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Harper moves heavyweights Baird, Clement in cabinet shakeup

John Baird (L) is sworn-in as Canada's Minister of Foreign Affairs as Prime Minister Stephen Harper (C) and Governor general David Johnston look on during a ceremony at Rideau Hall in Ottawa.

Chris Wattie/REUTERS/Chris Wattie/REUTERS

Stephen Harper's first majority cabinet is his biggest ever -- shifting star performers to new roles, with John Baird in Foreign Affairs and Tony Clement at Treasury Board.

Mr. Clement's task, unveiled at Rideau Hall late Wednesday morning, will be squeezing savings from Ottawa's deficit-ridden books.

A little over an hour after unveiling the cabinet, the Conservative Leader appointed three failed political candidates to the Senate, including Larry Smith, Fabian Manning and Josée Verner.

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The Prime Minister has also brought back former black sheep Maxime Bernier as Minister of State for Small Business. Mr. Bernier left cabinet about three years ago after he left NATO documents at his then-girlfriend's house.

Mr. Harper's giving more prominence to Toronto, where the Tories made big gains on May 2.

Former Toronto investment banker and stock-market regulator Joe Oliver has been appointed Natural Resources Minister.

Mr. Harper has slightly increased his cabinet.

There are 39 ministers, one more than before his shuffle. It's now bigger than the 38-minister cabinet of former Liberal prime minister Paul Martin, whom Mr. Harper once suggested had too many in his ranks.

At first count there are nine new faces in cabinet.

Former Mulroney-era minister Bernard Valcourt is also back in a minister's chair, winning the job of shepherding the Atlantic Canada Opportunities Agency (ACOA). He was re-elected May 2, 18 years after he was last defeated.

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Finance Minister Jim Flaherty stays put, as do a slew of other veteran ministers.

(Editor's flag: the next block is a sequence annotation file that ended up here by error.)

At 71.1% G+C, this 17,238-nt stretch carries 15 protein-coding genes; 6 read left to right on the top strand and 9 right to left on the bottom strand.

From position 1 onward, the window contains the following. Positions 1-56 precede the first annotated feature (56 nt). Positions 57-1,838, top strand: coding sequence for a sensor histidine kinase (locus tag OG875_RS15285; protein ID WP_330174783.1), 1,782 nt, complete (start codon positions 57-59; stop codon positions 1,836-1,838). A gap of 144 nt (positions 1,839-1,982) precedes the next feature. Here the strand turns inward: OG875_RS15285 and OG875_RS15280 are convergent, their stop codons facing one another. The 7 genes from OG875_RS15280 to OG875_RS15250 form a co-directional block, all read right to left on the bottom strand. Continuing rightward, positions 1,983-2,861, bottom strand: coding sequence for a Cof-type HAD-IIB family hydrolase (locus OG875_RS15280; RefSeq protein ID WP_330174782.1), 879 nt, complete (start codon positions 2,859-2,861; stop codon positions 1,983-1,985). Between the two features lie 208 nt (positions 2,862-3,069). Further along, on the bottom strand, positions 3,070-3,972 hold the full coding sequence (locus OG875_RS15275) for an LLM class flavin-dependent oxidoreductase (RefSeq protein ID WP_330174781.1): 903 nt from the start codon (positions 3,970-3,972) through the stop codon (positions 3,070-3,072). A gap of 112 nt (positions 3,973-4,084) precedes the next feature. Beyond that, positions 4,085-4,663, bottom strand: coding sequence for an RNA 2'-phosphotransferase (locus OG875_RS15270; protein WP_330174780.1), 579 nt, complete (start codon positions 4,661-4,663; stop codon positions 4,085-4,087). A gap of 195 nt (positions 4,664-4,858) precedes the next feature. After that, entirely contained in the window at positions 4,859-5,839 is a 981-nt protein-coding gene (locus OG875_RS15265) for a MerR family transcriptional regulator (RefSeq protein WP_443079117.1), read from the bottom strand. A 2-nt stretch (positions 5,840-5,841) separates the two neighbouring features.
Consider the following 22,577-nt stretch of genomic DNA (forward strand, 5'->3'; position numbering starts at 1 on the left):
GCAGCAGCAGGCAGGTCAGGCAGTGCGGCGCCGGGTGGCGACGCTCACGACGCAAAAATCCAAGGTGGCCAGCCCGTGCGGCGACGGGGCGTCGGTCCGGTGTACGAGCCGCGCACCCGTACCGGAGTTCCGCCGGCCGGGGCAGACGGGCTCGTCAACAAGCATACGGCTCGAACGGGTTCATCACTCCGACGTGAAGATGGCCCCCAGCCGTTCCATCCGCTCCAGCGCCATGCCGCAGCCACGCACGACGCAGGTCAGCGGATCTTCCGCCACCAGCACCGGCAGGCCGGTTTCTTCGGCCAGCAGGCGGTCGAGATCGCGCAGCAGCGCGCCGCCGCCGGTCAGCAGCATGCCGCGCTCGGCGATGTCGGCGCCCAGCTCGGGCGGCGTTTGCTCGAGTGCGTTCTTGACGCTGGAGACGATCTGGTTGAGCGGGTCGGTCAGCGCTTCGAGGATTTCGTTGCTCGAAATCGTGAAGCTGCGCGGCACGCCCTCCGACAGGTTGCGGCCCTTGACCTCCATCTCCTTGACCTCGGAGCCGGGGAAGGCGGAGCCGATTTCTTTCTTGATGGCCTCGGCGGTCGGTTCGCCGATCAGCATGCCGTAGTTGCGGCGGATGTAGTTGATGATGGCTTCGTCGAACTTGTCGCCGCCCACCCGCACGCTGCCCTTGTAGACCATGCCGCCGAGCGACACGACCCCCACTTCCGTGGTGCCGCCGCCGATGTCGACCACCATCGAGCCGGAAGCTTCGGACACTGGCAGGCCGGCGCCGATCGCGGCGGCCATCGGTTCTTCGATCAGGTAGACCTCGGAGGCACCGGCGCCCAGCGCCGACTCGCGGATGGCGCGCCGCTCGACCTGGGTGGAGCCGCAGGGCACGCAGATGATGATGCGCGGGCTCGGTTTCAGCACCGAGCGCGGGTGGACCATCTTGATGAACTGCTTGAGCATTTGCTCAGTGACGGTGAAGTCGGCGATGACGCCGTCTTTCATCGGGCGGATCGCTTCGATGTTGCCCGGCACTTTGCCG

Though he remains at Citizenship and Immigration, Jason Kenney's been given additional responsibilities. He will now chair the powerful cabinet committee on operations, which helps shape government strategy and planning.

Tossed out of cabinet are Alberta's Rob Merrifield, former minister of state for transport, as well as New Brunswick's Rob Moore, former minister of state for small business and tourism.

Ontario's Peter Van Loan is headed back to the House Leader's job, where he'll help guide legislation through the House.

Former Ontario Provincial Police commissioner Julian Fantino moves to become an associate minister of defence.

Quebec is getting a relatively generous serving of ministers given the province only elected five Tories. Four of the province's MPs are in cabinet.

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Quebec lieutenant Christian Paradis is moving to the Industry Department from Natural Resources.

Denis Lebel, also from Quebec, becomes Transport Minister.

Gail Shea becomes Revenue Minister and New Brunswick's Keith Ashfield becomes Fisheries Minister.

From B.C., Ed Fast becomes Trade Minister and Richmond's Alice Wong gets the nod to serve as minister of state for seniors.

Newfoundland and Labrador get its first cabinet seat since 2008, with Peter Penashue appointed Intergovernmental Affairs Minister.

Bal Gosal, the newly elected MP from Bramalea-Gore-Malton, has been appointed Minister of State for Sport. He replaces former minister Gary Lunn, who was defeated in the May 2 election.

Others staying put this shuffle include: Mr. Flaherty, Defence Minister Peter MacKay, Public Safety Minister Vic Toews, Public Works Minister Rona Ambrose, Human Resources Minister Diane Finley, International Co-operation Minister Bev Oda, Agricultural Minister Gerry Ritz, Environment Minister Peter Kent, Labour Minister Lisa Raitt, Heritage Minister James Moore and Health Minister Leona Aglukkaq.

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About the Authors
Parliamentary reporter

Steven Chase has covered federal politics in Ottawa for The Globe since mid-2001, arriving there a few months before 9/11. He previously worked in the paper's Vancouver and Calgary bureaus. Prior to that, he reported on Alberta politics for the Calgary Herald and the Calgary Sun, and on national issues for Alberta Report. More

Ontario politics reporter

Jane Taber is a reporter at Queen’s Park. After spending three years reporting from the Atlantic, she has returned to Ontario and back to writing about her passion, politics. She spent 25 years covering Parliament Hill for the Ottawa Citizen, the National Post and the Globe and Mail. More

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